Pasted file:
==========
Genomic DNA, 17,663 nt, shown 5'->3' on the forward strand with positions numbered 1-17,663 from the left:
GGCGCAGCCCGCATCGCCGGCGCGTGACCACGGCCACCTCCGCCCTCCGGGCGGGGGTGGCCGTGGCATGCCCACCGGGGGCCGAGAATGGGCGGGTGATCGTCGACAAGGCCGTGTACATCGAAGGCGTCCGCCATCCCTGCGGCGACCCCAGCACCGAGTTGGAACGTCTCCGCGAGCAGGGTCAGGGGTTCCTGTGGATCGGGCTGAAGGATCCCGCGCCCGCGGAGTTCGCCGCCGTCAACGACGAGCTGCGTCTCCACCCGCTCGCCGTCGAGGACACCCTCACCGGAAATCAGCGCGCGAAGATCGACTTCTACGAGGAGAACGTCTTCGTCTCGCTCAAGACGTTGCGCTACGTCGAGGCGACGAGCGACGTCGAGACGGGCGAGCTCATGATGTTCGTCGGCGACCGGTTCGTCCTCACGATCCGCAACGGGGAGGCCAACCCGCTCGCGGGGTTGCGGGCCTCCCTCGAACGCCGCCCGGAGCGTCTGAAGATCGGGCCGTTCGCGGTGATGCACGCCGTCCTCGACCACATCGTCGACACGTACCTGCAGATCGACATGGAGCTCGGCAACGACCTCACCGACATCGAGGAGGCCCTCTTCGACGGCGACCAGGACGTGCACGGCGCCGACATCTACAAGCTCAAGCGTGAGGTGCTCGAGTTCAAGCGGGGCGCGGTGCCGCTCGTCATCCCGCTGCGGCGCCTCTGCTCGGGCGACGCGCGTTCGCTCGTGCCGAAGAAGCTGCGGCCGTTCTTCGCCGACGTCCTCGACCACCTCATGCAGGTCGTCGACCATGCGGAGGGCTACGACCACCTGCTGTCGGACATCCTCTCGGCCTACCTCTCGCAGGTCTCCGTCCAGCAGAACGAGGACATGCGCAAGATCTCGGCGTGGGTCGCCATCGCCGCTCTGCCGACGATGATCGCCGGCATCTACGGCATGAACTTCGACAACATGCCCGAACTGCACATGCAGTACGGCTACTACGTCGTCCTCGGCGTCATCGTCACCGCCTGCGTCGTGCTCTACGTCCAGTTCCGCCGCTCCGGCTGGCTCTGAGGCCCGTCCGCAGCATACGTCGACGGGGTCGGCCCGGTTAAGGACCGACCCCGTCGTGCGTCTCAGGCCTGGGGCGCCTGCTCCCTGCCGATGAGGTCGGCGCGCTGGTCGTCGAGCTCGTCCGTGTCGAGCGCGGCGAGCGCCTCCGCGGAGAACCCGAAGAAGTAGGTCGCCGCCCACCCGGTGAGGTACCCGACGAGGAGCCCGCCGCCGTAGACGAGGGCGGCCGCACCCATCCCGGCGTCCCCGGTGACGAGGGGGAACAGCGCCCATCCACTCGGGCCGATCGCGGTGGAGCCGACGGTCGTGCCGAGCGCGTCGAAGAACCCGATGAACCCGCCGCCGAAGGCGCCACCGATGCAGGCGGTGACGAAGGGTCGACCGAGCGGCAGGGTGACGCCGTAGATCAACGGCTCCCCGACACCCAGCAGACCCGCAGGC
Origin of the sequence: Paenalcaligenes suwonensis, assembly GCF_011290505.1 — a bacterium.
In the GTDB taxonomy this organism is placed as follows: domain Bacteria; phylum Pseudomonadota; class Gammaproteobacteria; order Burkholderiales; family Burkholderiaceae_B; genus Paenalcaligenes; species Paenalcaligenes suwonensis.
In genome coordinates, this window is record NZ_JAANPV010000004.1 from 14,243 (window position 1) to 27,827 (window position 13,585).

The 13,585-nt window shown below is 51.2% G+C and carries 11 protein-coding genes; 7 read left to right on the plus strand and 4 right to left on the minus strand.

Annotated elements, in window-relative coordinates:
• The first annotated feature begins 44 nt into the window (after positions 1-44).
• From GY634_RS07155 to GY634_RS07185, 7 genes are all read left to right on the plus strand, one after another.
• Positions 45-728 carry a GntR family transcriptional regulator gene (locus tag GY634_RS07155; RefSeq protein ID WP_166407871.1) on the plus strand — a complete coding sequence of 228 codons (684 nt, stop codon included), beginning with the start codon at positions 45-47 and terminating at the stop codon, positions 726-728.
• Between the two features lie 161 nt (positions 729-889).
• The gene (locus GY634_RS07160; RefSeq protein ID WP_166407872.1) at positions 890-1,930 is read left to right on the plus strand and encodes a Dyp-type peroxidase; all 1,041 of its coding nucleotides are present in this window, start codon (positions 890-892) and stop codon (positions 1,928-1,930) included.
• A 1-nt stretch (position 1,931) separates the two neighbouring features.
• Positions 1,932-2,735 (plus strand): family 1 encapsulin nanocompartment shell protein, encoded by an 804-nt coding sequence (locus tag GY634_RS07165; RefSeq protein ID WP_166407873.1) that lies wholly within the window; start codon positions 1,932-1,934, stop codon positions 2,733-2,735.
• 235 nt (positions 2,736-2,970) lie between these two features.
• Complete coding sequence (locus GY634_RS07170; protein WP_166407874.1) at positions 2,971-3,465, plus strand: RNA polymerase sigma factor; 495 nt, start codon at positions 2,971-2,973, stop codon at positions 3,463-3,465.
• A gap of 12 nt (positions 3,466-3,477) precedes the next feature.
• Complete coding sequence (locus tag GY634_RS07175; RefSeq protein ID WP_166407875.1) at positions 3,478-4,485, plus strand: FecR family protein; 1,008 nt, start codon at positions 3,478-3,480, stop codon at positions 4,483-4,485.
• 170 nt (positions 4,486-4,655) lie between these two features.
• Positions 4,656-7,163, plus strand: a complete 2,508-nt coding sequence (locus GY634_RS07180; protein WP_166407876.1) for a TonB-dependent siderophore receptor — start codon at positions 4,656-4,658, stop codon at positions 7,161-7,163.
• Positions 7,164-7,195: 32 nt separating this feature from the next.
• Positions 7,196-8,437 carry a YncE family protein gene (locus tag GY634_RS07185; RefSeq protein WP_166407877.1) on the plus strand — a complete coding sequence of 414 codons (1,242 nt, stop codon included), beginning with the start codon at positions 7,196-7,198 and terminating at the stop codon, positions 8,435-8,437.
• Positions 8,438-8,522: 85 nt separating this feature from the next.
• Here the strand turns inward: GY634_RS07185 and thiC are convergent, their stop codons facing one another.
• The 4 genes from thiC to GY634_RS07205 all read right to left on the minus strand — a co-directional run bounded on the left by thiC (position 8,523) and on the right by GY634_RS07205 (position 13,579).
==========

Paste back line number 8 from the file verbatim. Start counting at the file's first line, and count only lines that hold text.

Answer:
• The first annotated feature begins 44 nt into the window (after positions 1-44).